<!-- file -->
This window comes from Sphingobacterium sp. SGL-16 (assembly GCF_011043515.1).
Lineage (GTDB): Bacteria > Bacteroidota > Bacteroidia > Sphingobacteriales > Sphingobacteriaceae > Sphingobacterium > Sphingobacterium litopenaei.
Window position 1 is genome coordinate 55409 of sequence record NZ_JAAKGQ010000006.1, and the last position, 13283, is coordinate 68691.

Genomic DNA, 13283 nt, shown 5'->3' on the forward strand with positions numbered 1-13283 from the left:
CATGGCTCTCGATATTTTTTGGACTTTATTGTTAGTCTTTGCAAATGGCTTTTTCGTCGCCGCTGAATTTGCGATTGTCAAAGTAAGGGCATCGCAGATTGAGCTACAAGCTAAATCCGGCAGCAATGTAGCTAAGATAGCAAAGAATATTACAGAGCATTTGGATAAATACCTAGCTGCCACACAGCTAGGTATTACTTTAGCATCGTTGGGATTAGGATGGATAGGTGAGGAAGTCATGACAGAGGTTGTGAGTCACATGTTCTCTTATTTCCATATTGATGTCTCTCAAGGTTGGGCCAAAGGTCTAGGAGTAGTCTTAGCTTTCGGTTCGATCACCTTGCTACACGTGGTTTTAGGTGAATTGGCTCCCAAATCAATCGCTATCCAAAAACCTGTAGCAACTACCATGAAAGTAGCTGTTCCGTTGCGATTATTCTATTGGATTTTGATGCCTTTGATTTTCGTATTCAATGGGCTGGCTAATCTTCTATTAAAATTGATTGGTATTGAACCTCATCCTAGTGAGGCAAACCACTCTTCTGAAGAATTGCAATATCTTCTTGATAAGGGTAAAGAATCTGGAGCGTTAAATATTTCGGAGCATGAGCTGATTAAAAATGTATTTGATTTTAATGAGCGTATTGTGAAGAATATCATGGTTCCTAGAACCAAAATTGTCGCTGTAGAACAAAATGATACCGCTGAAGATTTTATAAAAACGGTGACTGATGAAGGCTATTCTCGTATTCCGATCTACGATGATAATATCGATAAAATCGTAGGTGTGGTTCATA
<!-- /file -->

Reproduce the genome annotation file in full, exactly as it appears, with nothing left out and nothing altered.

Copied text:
This window comes from Sphingobacterium sp. SGL-16 (assembly GCF_011043515.1).
Lineage (GTDB): Bacteria > Bacteroidota > Bacteroidia > Sphingobacteriales > Sphingobacteriaceae > Sphingobacterium > Sphingobacterium litopenaei.
Window position 1 is genome coordinate 55409 of sequence record NZ_JAAKGQ010000006.1, and the last position, 13283, is coordinate 68691.

Genomic DNA, 13283 nt, shown 5'->3' on the forward strand with positions numbered 1-13283 from the left:
CATGGCTCTCGATATTTTTTGGACTTTATTGTTAGTCTTTGCAAATGGCTTTTTCGTCGCCGCTGAATTTGCGATTGTCAAAGTAAGGGCATCGCAGATTGAGCTACAAGCTAAATCCGGCAGCAATGTAGCTAAGATAGCAAAGAATATTACAGAGCATTTGGATAAATACCTAGCTGCCACACAGCTAGGTATTACTTTAGCATCGTTGGGATTAGGATGGATAGGTGAGGAAGTCATGACAGAGGTTGTGAGTCACATGTTCTCTTATTTCCATATTGATGTCTCTCAAGGTTGGGCCAAAGGTCTAGGAGTAGTCTTAGCTTTCGGTTCGATCACCTTGCTACACGTGGTTTTAGGTGAATTGGCTCCCAAATCAATCGCTATCCAAAAACCTGTAGCAACTACCATGAAAGTAGCTGTTCCGTTGCGATTATTCTATTGGATTTTGATGCCTTTGATTTTCGTATTCAATGGGCTGGCTAATCTTCTATTAAAATTGATTGGTATTGAACCTCATCCTAGTGAGGCAAACCACTCTTCTGAAGAATTGCAATATCTTCTTGATAAGGGTAAAGAATCTGGAGCGTTAAATATTTCGGAGCATGAGCTGATTAAAAATGTATTTGATTTTAATGAGCGTATTGTGAAGAATATCATGGTTCCTAGAACCAAAATTGTCGCTGTAGAACAAAATGATACCGCTGAAGATTTTATAAAAACGGTGACTGATGAAGGCTATTCTCGTATTCCGATCTACGATGATAATATCGATAAAATCGTAGGTGTGGTTCATA